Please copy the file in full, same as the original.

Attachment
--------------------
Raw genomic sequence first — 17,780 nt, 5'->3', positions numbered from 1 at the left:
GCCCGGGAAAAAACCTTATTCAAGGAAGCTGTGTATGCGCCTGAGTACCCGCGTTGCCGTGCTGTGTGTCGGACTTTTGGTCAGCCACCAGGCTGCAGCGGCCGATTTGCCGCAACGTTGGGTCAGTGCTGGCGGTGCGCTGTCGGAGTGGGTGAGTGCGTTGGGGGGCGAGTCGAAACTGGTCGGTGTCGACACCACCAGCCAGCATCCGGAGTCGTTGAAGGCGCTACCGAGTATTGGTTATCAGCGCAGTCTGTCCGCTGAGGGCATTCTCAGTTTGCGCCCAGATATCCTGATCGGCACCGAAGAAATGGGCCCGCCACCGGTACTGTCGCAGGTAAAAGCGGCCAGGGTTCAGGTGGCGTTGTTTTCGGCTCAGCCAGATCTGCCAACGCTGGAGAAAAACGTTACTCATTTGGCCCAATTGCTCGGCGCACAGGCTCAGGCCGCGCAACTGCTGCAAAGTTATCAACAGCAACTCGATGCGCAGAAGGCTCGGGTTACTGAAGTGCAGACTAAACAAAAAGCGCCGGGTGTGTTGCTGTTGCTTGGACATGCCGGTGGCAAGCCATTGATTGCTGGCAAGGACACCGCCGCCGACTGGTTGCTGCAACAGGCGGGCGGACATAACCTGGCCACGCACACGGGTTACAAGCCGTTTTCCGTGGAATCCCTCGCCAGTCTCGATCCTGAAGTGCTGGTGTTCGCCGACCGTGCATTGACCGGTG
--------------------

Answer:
Raw genomic sequence first — 17,780 nt, 5'->3', positions numbered from 1 at the left:
GCCCGGGAAAAAACCTTATTCAAGGAAGCTGTGTATGCGCCTGAGTACCCGCGTTGCCGTGCTGTGTGTCGGACTTTTGGTCAGCCACCAGGCTGCAGCGGCCGATTTGCCGCAACGTTGGGTCAGTGCTGGCGGTGCGCTGTCGGAGTGGGTGAGTGCGTTGGGGGGCGAGTCGAAACTGGTCGGTGTCGACACCACCAGCCAGCATCCGGAGTCGTTGAAGGCGCTACCGAGTATTGGTTATCAGCGCAGTCTGTCCGCTGAGGGCATTCTCAGTTTGCGCCCAGATATCCTGATCGGCACCGAAGAAATGGGCCCGCCACCGGTACTGTCGCAGGTAAAAGCGGCCAGGGTTCAGGTGGCGTTGTTTTCGGCTCAGCCAGATCTGCCAACGCTGGAGAAAAACGTTACTCATTTGGCCCAATTGCTCGGCGCACAGGCTCAGGCCGCGCAACTGCTGCAAAGTTATCAACAGCAACTCGATGCGCAGAAGGCTCGGGTTACTGAAGTGCAGACTAAACAAAAAGCGCCGGGTGTGTTGCTGTTGCTTGGACATGCCGGTGGCAAGCCATTGATTGCTGGCAAGGACACCGCCGCCGACTGGTTGCTGCAACAGGCGGGCGGACATAACCTGGCCACGCACACGGGTTACAAGCCGTTTTCCGTGGAATCCCTCGCCAGTCTCGATCCTGAAGTGCTGGTGTTCGCCGACCGTGCATTGACCGGTG